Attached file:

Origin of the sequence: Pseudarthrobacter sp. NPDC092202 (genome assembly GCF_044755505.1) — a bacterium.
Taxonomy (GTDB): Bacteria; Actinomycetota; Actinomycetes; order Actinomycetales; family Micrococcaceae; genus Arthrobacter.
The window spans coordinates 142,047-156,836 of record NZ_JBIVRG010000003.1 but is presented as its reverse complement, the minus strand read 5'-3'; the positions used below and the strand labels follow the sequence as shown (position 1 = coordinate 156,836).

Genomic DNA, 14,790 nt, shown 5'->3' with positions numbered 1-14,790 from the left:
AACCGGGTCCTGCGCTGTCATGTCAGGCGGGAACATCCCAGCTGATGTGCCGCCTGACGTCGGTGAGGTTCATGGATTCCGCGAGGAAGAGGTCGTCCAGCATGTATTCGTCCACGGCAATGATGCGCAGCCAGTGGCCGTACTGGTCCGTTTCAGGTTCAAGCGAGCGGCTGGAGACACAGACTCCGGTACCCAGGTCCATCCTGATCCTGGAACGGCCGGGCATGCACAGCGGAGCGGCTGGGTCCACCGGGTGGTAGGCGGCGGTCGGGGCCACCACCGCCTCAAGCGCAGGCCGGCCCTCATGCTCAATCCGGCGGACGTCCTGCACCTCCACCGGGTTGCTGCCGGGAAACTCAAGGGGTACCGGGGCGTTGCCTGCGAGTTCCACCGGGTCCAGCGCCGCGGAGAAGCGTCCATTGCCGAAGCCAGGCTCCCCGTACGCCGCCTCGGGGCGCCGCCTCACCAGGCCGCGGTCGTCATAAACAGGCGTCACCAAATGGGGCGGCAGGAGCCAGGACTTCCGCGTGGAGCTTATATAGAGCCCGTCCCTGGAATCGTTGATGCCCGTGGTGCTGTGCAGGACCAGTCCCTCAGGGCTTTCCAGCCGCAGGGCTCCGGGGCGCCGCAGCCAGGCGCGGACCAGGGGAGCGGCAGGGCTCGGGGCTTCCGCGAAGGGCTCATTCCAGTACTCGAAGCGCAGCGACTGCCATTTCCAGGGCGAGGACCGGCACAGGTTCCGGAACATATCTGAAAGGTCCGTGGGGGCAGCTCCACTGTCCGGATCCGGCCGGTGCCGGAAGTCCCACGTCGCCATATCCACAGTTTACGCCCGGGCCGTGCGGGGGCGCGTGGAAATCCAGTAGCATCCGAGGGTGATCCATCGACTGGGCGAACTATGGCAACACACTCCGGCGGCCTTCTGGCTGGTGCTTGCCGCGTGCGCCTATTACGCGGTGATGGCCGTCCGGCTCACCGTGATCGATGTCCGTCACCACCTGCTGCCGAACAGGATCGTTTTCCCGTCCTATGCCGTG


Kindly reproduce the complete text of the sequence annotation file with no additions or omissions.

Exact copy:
Origin of the sequence: Pseudarthrobacter sp. NPDC092202 (genome assembly GCF_044755505.1) — a bacterium.
Taxonomy (GTDB): Bacteria; Actinomycetota; Actinomycetes; order Actinomycetales; family Micrococcaceae; genus Arthrobacter.
The window spans coordinates 142,047-156,836 of record NZ_JBIVRG010000003.1 but is presented as its reverse complement, the minus strand read 5'-3'; the positions used below and the strand labels follow the sequence as shown (position 1 = coordinate 156,836).

Genomic DNA, 14,790 nt, shown 5'->3' with positions numbered 1-14,790 from the left:
AACCGGGTCCTGCGCTGTCATGTCAGGCGGGAACATCCCAGCTGATGTGCCGCCTGACGTCGGTGAGGTTCATGGATTCCGCGAGGAAGAGGTCGTCCAGCATGTATTCGTCCACGGCAATGATGCGCAGCCAGTGGCCGTACTGGTCCGTTTCAGGTTCAAGCGAGCGGCTGGAGACACAGACTCCGGTACCCAGGTCCATCCTGATCCTGGAACGGCCGGGCATGCACAGCGGAGCGGCTGGGTCCACCGGGTGGTAGGCGGCGGTCGGGGCCACCACCGCCTCAAGCGCAGGCCGGCCCTCATGCTCAATCCGGCGGACGTCCTGCACCTCCACCGGGTTGCTGCCGGGAAACTCAAGGGGTACCGGGGCGTTGCCTGCGAGTTCCACCGGGTCCAGCGCCGCGGAGAAGCGTCCATTGCCGAAGCCAGGCTCCCCGTACGCCGCCTCGGGGCGCCGCCTCACCAGGCCGCGGTCGTCATAAACAGGCGTCACCAAATGGGGCGGCAGGAGCCAGGACTTCCGCGTGGAGCTTATATAGAGCCCGTCCCTGGAATCGTTGATGCCCGTGGTGCTGTGCAGGACCAGTCCCTCAGGGCTTTCCAGCCGCAGGGCTCCGGGGCGCCGCAGCCAGGCGCGGACCAGGGGAGCGGCAGGGCTCGGGGCTTCCGCGAAGGGCTCATTCCAGTACTCGAAGCGCAGCGACTGCCATTTCCAGGGCGAGGACCGGCACAGGTTCCGGAACATATCTGAAAGGTCCGTGGGGGCAGCTCCACTGTCCGGATCCGGCCGGTGCCGGAAGTCCCACGTCGCCATATCCACAGTTTACGCCCGGGCCGTGCGGGGGCGCGTGGAAATCCAGTAGCATCCGAGGGTGATCCATCGACTGGGCGAACTATGGCAACACACTCCGGCGGCCTTCTGGCTGGTGCTTGCCGCGTGCGCCTATTACGCGGTGATGGCCGTCCGGCTCACCGTGATCGATGTCCGTCACCACCTGCTGCCGAACAGGATCGTTTTCCCGTCCTATGCCGTG